Article

Chris Purcell
Chris Purcell 18 September 2020

There’s No Such Thing As The Perfect CMS

In the current pandemic-induced era of accelerated digital transformation, a “digital business card” is no longer enough to survive. Having a strong online presence is in fact essential for businesses to thrive in today’s competitive environment.

Regardless of whether your company is in the B2C or B2B landscape, in order to remain competitive digital content must be used effectively—this is the only way to create sustainable customer experiences that ensure set goals are achieved.

Content management systems (CMS) can play a useful role here. But rather than searching for the ‘perfect’ CMS that will magically meet every marketer’s need, it is better to ask yourself which CMS has the best chances of working for your project, or what CMS you can see your team being successful with.

To make such an important long-term decision in an informed way, the first thing you need to know is that the more precisely you can define your CMS requirements, the better you can evaluate the various systems available to you.

Let’s look at some key considerations for marketers on the lookout for their next CMS.

A Collaborative Endeavour

The effective use of digital content is underpinned by a number of technical features that, ideally, not only meet the needs of today but also have the capacity to change as demands evolve.

When defining CMS requirements, start with a fairly basic framework that specifies the goals of your website, the number of country and language versions, target audiences and your team set-up.

At this stage it is important to bring in all relevant departments and team members, as different stakeholders will have different points that are particularly relevant to them. For example, the IT department will want to ensure the new solution can be integrated into the existing system landscape.

Ask yourself (and your stakeholders) about any features that are currently missing as well as any potential pain points.

A Foundation for Comprehensive Evaluation

A well-structured catalogue of requirements, laid out as a checklist of features, will help guide your evaluation process. If necessary, weight the requirements, for example using the MoSCoW method: “Must have”, “Should have”, “Could have” and “Won’t have”.

A catalogue of requirements can contain well over 100 features that typically span 13 different areas, but in my experience there are three that are particularly critical.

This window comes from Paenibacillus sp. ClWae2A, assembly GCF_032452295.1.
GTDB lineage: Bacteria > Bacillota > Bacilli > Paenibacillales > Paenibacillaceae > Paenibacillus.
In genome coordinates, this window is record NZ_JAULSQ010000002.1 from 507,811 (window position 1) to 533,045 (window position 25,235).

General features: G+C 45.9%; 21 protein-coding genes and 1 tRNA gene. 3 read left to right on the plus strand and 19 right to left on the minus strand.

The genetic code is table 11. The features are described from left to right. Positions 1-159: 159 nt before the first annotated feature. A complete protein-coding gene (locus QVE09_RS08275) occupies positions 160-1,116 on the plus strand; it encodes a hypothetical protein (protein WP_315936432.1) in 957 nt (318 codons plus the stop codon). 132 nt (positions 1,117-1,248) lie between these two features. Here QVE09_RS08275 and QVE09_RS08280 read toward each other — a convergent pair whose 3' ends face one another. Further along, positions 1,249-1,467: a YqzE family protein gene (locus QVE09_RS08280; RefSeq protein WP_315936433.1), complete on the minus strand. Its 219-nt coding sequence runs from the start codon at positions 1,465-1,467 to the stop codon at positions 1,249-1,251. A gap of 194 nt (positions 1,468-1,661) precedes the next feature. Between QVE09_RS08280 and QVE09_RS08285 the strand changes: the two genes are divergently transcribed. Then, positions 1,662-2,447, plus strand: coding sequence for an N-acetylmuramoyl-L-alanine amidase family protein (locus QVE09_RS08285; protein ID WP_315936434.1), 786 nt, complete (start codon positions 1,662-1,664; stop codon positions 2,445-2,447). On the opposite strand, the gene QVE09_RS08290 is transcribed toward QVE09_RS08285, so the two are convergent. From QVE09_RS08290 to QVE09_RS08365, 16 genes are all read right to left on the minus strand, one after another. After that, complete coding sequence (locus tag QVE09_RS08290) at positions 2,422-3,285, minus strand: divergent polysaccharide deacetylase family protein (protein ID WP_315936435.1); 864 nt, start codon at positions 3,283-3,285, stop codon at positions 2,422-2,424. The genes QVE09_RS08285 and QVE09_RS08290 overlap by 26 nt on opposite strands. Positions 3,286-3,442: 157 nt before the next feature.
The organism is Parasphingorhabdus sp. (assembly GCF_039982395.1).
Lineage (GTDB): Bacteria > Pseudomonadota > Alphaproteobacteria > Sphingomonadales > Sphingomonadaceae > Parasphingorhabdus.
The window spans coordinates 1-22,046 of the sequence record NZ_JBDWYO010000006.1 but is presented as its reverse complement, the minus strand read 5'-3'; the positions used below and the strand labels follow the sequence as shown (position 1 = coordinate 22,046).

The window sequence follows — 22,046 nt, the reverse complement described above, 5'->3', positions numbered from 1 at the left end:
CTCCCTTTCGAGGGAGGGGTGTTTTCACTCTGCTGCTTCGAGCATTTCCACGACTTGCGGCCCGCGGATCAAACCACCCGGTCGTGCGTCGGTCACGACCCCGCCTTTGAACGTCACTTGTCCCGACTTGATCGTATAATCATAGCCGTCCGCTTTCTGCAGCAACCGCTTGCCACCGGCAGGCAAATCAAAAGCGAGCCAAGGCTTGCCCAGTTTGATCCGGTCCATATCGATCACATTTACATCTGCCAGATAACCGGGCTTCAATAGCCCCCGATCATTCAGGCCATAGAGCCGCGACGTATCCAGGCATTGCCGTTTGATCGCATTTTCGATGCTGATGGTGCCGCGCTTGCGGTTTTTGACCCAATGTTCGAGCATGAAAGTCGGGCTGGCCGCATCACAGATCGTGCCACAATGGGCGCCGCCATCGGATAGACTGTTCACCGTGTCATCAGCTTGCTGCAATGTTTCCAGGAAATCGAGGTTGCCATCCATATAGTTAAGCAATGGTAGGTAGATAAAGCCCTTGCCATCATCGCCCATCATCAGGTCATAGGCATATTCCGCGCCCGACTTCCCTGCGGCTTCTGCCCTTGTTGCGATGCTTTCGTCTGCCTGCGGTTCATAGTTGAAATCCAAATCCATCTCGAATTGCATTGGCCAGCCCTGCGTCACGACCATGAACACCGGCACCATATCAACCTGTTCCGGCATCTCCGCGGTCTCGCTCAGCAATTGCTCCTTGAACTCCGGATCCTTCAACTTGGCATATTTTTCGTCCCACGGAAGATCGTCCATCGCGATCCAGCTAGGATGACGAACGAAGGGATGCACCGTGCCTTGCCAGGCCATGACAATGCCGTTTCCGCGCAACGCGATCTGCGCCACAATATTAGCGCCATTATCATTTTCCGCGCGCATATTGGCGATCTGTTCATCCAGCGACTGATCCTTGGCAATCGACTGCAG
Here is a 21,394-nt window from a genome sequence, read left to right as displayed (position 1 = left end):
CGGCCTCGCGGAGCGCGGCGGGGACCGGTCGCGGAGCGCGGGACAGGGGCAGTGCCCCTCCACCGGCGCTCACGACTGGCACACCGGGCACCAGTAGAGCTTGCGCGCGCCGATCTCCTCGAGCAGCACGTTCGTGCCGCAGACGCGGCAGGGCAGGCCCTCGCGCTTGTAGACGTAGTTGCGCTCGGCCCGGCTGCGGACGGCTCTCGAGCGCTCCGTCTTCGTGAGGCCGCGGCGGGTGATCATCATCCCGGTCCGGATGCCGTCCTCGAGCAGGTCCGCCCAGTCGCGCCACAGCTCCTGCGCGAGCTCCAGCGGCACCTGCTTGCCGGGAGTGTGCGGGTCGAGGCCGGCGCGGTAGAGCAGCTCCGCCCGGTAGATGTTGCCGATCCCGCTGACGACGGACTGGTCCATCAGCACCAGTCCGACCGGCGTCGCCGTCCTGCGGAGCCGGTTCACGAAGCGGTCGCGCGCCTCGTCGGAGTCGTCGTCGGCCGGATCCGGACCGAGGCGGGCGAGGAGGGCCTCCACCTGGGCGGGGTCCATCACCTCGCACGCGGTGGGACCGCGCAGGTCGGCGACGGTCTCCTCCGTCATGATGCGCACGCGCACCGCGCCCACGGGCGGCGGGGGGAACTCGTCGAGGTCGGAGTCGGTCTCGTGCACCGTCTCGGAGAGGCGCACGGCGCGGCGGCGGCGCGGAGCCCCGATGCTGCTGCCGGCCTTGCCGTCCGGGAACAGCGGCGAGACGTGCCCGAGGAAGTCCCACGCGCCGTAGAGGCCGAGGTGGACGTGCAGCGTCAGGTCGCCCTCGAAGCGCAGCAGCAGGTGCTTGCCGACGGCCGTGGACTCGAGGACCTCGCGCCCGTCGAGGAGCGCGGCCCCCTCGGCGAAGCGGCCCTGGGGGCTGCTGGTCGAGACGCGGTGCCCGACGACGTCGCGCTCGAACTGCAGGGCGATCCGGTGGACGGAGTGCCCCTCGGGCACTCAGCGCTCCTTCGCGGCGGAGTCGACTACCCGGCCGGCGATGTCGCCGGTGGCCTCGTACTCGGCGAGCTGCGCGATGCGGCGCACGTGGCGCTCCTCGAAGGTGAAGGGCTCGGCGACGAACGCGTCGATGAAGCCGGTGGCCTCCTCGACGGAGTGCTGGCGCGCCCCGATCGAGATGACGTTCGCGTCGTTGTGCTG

First, automation. To ensure that your digital experiences adapt quickly to any market changes, consider the possibility of generating automated landing pages and flexible templates that allow editors to create content experiences efficiently and creatively.

Cross-browser and cross-device previews, or content options such as ratings, surveys or A/B testing are useful ways to check whether the content is well received by your visitors.

Second, personalisation. It’s likely you will want to deliver personalised experiences to each website visitor based on their unique interests. Segmentation characteristics can be used to form customer groups that receive different content. You may even go one step further and use artificial intelligence (AI) to deliver individual content for each visitor. Personalisation options are vast and go way beyond the use of personal salutation as a greeting.

Third is the people factor. Finding and implementing a new CMS is as much about the human element as it is about technology.

Introducing a new system is always associated with securing internal buy-in and aligning internal processes and workflows. Make sure to take note of the type of support every CMS provider offers as this is important not only on the journey to the ‘go live’ date but beyond. Support should also include training opportunities for different user groups, such as end users, developers and administrators.

Beyond the Foundation Criteria

Once you have mapped out your catalogue of requirements, and have your project budget and timeline in place, it is time to evaluate shortlisted solutions.

Arranging a demo is key. It’s your opportunity to gain an impression of how the CMS provider works and what the day-to-day work with the solution looks like.

Critically, it’s also your opportunity to go beyond the technicalities of the solution. Does the CMS provider understand your business? Do they share your ambition?

Involve all your stakeholders in the evaluation process too, so you can ensure that all needs are taken into account and your new CMS system is the best match for your business in the long-term that will enable the delivery of relevant and engaging experiences.

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